I’ve previously written about The Moral City of Italy (is that really what it’s called?) as a stand-in for rampaging Visigoths. I’ve also previously written about the city while attempting to avoid discussions of medieval warfare. Blitzen has gotten in on that act as well. I feel like I can’t possibly write more about Milan. And yet, here we are, on the even of another Champions League encounter with a team from that very city. The only thing left to talk about is the thing no one wants to talk about. No, not Bojan; politics.
Whatever your political beliefs, it would be foolish to forget that when Sport or Marca discuss Silvio Berlusconi and “su” (“his”) Milan, they’re putting extraneous quotation marks around words. It’s actually his Milan. He owns them. And his political fortunes rise and fall with them. Forza Italia was a play on Forza Milan. What this match means is a potential blockbuster success for Berlusconi as he seeks a return to power. It is not necessarily an important political victory for Sandro Rosell, but a victory wouldn’t hurt his waning popularity among socis. It would obviously be foolish to pit these two sides against each other as some sort of Evil Empire East versus the Forces of Good, but there’s little doubt that political victories have been earned with less.
The individual players are probably not worried about whether particular political actors will win election or re-election due to their on-field achievements, but if football were played in a vacuum,
the players would suffocate there wouldn’t be much point to watching, would there? There certainly would be a lot less to write about, anyway. As it is, there is so much going on behind-the-scenes that few Champions League matches will have the wider ramifications that this one will. Yes, it’s true that the “wider ramifications” of Barcelona being eliminated by AC Milan would by socis and not the general population, but I can easily envision a Rosell-vs-Laporta fight to the death regarding the future of this club, the Catalan state, and questions of regional autonomy revolving around the idea that “Well, I never got eliminated in the Round of 16, you big lummox.” (The counter argument is that, well, of course Barcelona lost in the Round of 16 under Laporta: 2006–07 and 2004–05; just not with this group of players, so n’yah!)
What is on paper a whitewash (Messi, Xavi, and Iniesta vs Boateng, Robinho, and Philip Mexes…and Bojan) was made significantly closer with the addition of the exquisitely talented and insatiably insane Mario Balotelli. A scintillating matchup between the powerful intensity of one of the world’s strikers and…oh, he’s cup-tied? Nevermind. We’re back to the drawing board here at the Barcelona Football Blog offices. The truth, though, is that Milan have been playing fairly well recently, having won 4 of 5 in Serie A. They haven’t lost since December 22, a run of 7 matches. Granted, their 4 most recent goals were scored by Balotelli (there was an own goal mixed in there), but that doesn’t mean they are unable to score without him. The bigger key is that 2 of those 4 were penalties. Without Balotelli, the team loses a major striking option, but they do have several others. Pato, the man who scored so quickly against Barcelona last season in the group stage, is not one of them, having moved to Corinthians. Thiago Silva, the other goal scorer in that match shipped off to PSG before the season began. Their third goalscorer against Barcelona was Zlatan Ibarhimovic. Only Boateng, who netted Milan’s 2nd with a gorgeous goal in a 2-3 Barcelona victory at the San Siro in November 2011, remains on the squad from last year’s group stage goal scorers. (Antonio Nocerino, Milan’s only goal scorer when the two teams met in the quarter finals in March and April 2012, is also still with the team)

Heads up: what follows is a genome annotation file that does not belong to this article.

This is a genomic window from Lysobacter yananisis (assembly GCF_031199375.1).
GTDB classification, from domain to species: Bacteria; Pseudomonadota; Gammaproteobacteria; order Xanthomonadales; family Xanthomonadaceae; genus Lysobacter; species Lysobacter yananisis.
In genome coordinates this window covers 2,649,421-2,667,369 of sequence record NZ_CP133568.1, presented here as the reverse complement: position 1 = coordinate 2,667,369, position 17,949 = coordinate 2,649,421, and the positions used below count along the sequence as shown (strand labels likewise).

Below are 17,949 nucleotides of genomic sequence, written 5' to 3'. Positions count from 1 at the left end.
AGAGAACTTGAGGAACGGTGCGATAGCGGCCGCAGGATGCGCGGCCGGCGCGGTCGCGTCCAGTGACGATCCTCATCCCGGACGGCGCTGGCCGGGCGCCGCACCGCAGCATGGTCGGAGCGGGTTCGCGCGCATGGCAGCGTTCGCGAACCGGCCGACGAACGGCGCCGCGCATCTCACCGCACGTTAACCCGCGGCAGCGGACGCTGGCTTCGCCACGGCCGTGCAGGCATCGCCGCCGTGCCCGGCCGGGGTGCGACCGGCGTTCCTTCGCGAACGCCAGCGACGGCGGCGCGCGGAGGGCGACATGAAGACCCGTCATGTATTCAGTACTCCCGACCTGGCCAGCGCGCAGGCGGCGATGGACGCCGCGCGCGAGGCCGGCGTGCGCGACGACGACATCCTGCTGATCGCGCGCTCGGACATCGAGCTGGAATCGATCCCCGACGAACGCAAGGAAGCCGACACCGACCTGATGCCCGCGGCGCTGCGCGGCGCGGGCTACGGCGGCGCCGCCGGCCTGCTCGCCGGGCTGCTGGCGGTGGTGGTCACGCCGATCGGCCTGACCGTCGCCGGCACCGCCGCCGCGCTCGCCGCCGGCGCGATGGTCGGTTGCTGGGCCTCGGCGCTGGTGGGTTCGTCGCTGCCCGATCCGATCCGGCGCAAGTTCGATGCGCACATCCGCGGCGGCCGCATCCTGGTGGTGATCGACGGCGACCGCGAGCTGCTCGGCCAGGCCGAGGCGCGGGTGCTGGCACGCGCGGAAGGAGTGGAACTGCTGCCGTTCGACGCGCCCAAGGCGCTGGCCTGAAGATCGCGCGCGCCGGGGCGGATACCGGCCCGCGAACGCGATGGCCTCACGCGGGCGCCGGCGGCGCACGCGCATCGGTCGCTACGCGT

While Milan is considerably different than it was last year, it is still in 3rd place in Italy. They obviously finished 2nd in their Champions League group, but they did fend off a fairly strong group, led by winners Malaga and followed by 1 point by Zenit St. Petersburg and 3 points by Anderlecht. Milan proved their stuff with a victory at Zenit; their first goalscorer from that match, Urby Emanuelson, is no longer with the club, having moved to Fulham on loan, but the name to remember for this whole thing, Stephan El Shawaary also made the scoresheet that night.
It’s Shawaary that provides both the talent and the hope for Milan: he is their up-and-coming striker who often plays on the wing. He’s come into his own this year, having scored some 15 goals in 22 matches, good for 2nd best in the league. He has a tremendous right foot and excellent tight control. And he’s fast. He left a couple of Barcelona defenders in his wake last year and could very easily do it again if given the opportunity. With Boateng in the middle, Milan has a rather impressive dual attack they’re able to mount. It will be up to Barcelona to cut off the supply lines. The usual prescription of suffocation by lack of possession might just do the trick, but their counters could very well be lethal.
Who else does Milan have? Hmm. Can’t think of anyone.
Official Prediction: 1-1. Everything to play for at the Camp Nou, but with a slight advantage to Barcelona given the away goal. I think it will be a tight, cagey affair as Milan pack it in and hope to catch FCB on the break. And they’ll do it once. The real winner, both at club level and at political level, will be determined in the second leg.